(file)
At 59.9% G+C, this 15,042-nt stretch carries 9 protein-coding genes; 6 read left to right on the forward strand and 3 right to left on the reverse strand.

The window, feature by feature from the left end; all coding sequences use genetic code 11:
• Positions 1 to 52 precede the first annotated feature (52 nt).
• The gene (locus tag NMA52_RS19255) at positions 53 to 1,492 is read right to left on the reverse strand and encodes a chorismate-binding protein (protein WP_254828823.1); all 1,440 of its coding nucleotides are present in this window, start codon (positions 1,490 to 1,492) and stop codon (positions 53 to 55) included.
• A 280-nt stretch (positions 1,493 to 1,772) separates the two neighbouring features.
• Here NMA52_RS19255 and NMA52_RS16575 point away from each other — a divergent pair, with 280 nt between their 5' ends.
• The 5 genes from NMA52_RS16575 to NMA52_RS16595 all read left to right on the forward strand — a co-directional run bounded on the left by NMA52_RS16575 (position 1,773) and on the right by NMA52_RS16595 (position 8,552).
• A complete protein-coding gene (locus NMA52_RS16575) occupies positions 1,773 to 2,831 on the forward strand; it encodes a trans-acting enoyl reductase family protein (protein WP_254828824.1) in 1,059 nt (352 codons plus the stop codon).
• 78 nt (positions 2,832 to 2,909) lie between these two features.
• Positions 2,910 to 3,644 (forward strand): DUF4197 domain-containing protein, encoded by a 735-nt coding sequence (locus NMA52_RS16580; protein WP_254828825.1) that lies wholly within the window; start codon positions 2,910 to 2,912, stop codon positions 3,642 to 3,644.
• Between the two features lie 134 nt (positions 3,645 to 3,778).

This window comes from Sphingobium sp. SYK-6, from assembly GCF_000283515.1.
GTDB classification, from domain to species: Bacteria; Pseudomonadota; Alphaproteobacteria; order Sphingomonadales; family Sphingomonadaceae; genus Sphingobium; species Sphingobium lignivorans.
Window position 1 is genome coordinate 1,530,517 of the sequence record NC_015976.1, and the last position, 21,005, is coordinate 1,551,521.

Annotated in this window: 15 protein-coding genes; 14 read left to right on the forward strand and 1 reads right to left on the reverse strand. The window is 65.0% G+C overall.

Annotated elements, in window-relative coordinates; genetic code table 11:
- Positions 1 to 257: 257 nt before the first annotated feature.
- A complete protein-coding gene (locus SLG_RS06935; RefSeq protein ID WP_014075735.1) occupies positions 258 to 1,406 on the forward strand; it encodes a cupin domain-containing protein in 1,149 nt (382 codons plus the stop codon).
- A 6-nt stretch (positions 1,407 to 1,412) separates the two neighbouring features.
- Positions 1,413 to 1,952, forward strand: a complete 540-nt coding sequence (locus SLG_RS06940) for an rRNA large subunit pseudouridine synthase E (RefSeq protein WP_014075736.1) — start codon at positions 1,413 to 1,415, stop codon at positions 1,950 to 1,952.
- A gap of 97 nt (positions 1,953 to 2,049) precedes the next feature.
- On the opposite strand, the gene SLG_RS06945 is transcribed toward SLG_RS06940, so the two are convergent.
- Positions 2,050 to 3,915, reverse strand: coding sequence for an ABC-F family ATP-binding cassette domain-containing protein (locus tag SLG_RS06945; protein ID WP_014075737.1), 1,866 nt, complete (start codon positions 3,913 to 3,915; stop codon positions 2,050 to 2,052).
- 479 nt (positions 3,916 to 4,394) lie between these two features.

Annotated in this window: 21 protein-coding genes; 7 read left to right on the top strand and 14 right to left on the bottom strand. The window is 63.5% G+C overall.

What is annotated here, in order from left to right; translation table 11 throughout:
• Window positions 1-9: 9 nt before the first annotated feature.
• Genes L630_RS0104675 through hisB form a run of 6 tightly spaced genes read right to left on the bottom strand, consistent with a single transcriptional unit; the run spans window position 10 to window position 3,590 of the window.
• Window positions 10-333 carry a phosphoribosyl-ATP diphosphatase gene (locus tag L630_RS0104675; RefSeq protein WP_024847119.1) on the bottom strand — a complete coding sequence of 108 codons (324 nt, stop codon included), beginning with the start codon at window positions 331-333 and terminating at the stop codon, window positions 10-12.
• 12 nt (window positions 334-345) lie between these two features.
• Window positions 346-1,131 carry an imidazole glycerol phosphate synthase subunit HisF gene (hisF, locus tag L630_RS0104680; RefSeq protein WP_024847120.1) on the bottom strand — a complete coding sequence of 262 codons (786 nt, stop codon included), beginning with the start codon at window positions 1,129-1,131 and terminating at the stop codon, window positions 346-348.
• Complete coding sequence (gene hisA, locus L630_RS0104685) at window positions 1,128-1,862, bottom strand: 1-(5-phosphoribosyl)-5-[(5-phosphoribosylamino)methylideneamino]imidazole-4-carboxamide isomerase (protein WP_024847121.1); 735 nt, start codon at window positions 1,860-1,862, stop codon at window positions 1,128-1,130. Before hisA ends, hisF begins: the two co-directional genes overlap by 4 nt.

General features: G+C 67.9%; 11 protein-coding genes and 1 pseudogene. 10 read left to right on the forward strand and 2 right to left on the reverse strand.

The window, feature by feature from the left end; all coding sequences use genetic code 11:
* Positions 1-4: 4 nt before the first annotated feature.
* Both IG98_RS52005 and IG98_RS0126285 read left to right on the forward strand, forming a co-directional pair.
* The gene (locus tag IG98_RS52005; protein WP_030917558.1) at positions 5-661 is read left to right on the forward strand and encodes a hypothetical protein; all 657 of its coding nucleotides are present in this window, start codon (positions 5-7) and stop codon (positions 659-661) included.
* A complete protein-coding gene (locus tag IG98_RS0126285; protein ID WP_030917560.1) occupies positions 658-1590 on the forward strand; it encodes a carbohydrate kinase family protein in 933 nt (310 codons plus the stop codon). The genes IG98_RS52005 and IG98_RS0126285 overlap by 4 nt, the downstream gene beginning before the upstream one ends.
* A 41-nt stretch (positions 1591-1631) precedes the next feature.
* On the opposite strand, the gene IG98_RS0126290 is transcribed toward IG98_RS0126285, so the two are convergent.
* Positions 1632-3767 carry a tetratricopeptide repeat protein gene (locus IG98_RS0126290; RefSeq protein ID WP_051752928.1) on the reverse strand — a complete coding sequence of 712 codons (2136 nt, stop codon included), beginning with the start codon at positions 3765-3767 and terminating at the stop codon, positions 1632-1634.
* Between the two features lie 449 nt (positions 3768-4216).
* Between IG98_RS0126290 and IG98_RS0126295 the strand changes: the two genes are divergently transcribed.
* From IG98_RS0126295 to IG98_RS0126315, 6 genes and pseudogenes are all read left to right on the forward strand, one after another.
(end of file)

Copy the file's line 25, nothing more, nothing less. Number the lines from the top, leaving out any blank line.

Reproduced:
Annotated in this window: 21 protein-coding genes; 7 read left to right on the top strand and 14 right to left on the bottom strand. The window is 63.5% G+C overall.